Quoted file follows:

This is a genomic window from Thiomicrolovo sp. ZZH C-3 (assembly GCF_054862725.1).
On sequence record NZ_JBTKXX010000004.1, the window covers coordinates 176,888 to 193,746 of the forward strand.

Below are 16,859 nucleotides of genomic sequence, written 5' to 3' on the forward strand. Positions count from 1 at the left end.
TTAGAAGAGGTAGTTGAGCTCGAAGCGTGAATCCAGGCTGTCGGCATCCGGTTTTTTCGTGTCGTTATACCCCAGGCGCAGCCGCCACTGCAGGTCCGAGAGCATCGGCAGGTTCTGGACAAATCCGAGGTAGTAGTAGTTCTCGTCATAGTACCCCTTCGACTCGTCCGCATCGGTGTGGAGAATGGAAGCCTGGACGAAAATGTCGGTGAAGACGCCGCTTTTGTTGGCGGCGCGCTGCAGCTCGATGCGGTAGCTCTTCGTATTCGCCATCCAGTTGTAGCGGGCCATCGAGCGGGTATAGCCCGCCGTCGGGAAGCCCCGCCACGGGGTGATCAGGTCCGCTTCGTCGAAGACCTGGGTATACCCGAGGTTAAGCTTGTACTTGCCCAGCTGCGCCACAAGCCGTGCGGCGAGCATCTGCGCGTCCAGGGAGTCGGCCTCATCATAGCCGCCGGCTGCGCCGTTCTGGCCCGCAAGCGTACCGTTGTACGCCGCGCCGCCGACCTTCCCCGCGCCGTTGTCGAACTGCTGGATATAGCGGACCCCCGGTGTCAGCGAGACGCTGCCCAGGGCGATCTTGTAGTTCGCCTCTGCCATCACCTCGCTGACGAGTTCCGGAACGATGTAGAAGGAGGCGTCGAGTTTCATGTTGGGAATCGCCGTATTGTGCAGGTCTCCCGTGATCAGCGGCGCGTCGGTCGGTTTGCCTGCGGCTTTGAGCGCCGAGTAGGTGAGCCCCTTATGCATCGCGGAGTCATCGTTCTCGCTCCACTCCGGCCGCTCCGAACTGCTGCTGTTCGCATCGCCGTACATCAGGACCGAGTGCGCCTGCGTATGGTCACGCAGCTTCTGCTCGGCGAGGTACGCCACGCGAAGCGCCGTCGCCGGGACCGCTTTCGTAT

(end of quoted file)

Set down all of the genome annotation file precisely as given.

This is a genomic window from Thiomicrolovo sp. ZZH C-3 (assembly GCF_054862725.1).
On sequence record NZ_JBTKXX010000004.1, the window covers coordinates 176,888 to 193,746 of the forward strand.

Below are 16,859 nucleotides of genomic sequence, written 5' to 3' on the forward strand. Positions count from 1 at the left end.
TTAGAAGAGGTAGTTGAGCTCGAAGCGTGAATCCAGGCTGTCGGCATCCGGTTTTTTCGTGTCGTTATACCCCAGGCGCAGCCGCCACTGCAGGTCCGAGAGCATCGGCAGGTTCTGGACAAATCCGAGGTAGTAGTAGTTCTCGTCATAGTACCCCTTCGACTCGTCCGCATCGGTGTGGAGAATGGAAGCCTGGACGAAAATGTCGGTGAAGACGCCGCTTTTGTTGGCGGCGCGCTGCAGCTCGATGCGGTAGCTCTTCGTATTCGCCATCCAGTTGTAGCGGGCCATCGAGCGGGTATAGCCCGCCGTCGGGAAGCCCCGCCACGGGGTGATCAGGTCCGCTTCGTCGAAGACCTGGGTATACCCGAGGTTAAGCTTGTACTTGCCCAGCTGCGCCACAAGCCGTGCGGCGAGCATCTGCGCGTCCAGGGAGTCGGCCTCATCATAGCCGCCGGCTGCGCCGTTCTGGCCCGCAAGCGTACCGTTGTACGCCGCGCCGCCGACCTTCCCCGCGCCGTTGTCGAACTGCTGGATATAGCGGACCCCCGGTGTCAGCGAGACGCTGCCCAGGGCGATCTTGTAGTTCGCCTCTGCCATCACCTCGCTGACGAGTTCCGGAACGATGTAGAAGGAGGCGTCGAGTTTCATGTTGGGAATCGCCGTATTGTGCAGGTCTCCCGTGATCAGCGGCGCGTCGGTCGGTTTGCCTGCGGCTTTGAGCGCCGAGTAGGTGAGCCCCTTATGCATCGCGGAGTCATCGTTCTCGCTCCACTCCGGCCGCTCCGAACTGCTGCTGTTCGCATCGCCGTACATCAGGACCGAGTGCGCCTGCGTATGGTCACGCAGCTTCTGCTCGGCGAGGTACGCCACGCGAAGCGCCGTCGCCGGGACCGCTTTCGTAT